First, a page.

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http://dx.doi.org/10.1017/ipm.2018.13DOI Listing
September 2018
8 Reads

Attention Deficit Hyperactivity Disorder in people with Intellectual Disability.

Authors:
Bhathika Perera

Ir J Psychol Med 2018 09;35(3):213-219

Barnet, Enfield and Haringey Mental Health Trust,UK.

Two case reports of people with severe intellectual disability (ID), Autism and challenging behaviour are discussed here to describe the presentation of attention-deficit hyperactivity disorder (ADHD) in people with ID. Both cases highlight how the diagnosis of ADHD can be missed and the behaviours attributed to ID and autism, which could lead to using ineffective treatment strategies. The case reports illustrate the importance of the diagnosis and treatment of ADHD in people with ID and how it can make a difference to their clinical presentation and quality of life. Read More

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http://dx.doi.org/10.1017/ipm.2018.7DOI Listing
September 2018
2 Reads

Attending to adult ADHD: a review of the neurobiology behind adult ADHD.

Ir J Psychol Med 2018 09;35(3):237-244

4College Health Centre,Trinity College Dublin,Dublin,Ireland.

Background: Attention deficit hyperactivity disorder (ADHD) is a common disorder in childhood, which progresses to adulthood in about a fifth of cases. For various reasons, adult ADHD is a disorder not comprehensively assessed by psychiatrists, not least because the biological underpinnings are only recently being unmasked.AimsThis selective review targets psychiatrists without a background in neuroscience and aims to describe the neurobiological basis of ADHD. Read More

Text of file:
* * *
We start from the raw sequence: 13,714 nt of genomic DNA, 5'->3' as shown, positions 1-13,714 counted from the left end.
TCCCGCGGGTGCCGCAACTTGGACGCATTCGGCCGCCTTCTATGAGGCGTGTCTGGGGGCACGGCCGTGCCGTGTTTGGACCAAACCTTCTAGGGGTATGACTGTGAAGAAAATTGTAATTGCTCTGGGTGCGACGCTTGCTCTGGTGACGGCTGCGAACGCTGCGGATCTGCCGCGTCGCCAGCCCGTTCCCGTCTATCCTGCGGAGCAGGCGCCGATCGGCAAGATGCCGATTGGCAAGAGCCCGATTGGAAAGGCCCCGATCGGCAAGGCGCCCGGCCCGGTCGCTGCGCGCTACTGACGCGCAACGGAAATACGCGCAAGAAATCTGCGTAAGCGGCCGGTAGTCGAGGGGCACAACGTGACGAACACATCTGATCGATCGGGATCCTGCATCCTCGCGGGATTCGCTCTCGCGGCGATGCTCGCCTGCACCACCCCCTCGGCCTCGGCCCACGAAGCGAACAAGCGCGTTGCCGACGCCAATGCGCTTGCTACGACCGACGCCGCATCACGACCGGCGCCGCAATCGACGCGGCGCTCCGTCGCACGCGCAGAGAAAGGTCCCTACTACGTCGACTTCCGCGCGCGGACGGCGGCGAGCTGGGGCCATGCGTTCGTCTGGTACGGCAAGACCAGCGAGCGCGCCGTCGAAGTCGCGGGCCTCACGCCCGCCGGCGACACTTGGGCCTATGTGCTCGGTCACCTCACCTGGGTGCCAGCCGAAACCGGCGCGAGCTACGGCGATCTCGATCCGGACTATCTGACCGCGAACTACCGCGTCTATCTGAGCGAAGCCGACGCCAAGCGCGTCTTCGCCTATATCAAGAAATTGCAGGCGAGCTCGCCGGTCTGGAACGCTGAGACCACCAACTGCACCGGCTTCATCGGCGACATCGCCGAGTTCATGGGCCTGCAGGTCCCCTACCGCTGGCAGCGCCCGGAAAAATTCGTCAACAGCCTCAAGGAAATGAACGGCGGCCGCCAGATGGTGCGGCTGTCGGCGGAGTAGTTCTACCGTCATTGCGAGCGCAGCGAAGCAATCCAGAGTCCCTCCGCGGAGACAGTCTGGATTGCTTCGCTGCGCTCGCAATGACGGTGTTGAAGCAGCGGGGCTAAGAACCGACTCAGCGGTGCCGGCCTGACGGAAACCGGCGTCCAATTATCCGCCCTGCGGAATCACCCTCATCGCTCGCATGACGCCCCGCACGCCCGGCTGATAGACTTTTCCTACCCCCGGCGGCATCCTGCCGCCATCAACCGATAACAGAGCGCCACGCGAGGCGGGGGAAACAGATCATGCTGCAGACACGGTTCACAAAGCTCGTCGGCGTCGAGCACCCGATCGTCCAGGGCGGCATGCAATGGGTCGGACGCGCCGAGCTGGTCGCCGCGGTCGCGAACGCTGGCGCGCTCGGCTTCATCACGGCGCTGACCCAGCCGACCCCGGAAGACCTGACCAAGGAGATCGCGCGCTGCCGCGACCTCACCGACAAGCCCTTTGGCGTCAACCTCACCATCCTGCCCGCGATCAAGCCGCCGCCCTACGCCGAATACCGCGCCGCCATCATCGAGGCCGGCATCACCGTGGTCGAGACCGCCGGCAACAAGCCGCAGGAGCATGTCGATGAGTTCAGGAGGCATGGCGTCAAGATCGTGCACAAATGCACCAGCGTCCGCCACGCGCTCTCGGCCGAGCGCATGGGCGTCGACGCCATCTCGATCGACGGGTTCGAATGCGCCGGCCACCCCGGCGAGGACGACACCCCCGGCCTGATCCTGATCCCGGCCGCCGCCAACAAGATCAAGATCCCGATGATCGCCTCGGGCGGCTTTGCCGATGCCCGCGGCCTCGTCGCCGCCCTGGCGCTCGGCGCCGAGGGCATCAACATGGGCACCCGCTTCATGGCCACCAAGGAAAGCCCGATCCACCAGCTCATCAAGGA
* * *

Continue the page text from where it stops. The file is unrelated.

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http://dx.doi.org/10.1017/ipm.2017.78DOI Listing
September 2018
22 Reads

Attention-deficit hyperactivity disorder: a clinical review of the concept, diagnosis and management.

Authors:
B D Kelly

Ir J Psychol Med 2018 09;35(3):157-161

Department of Psychiatry,Trinity College Dublin,Trinity Centre for Health Sciences,Tallaght Hospital,Dublin,Ireland.

The history of psychiatry is the history of therapeutic enthusiasm with all of the triumph and tragedy, hubris and humility that this brings. As a result, the emergence of any new diagnosis, such as attention-deficit hyperactivity disorder (ADHD), needs to be greeted with caution, rigour and scientific objectivity, as well as compassion, therapeutic engagement and optimism. Although there is now little doubt that ADHD is a valid, useful diagnostic concept, and progress has been made, there is still considerable work to be done to establish its incidence, prevalence and biological underpinnings, as well as optimal therapeutic strategies. Read More

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https://www.cambridge.org/core/product/identifier/S079096671
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http://dx.doi.org/10.1017/ipm.2017.62DOI Listing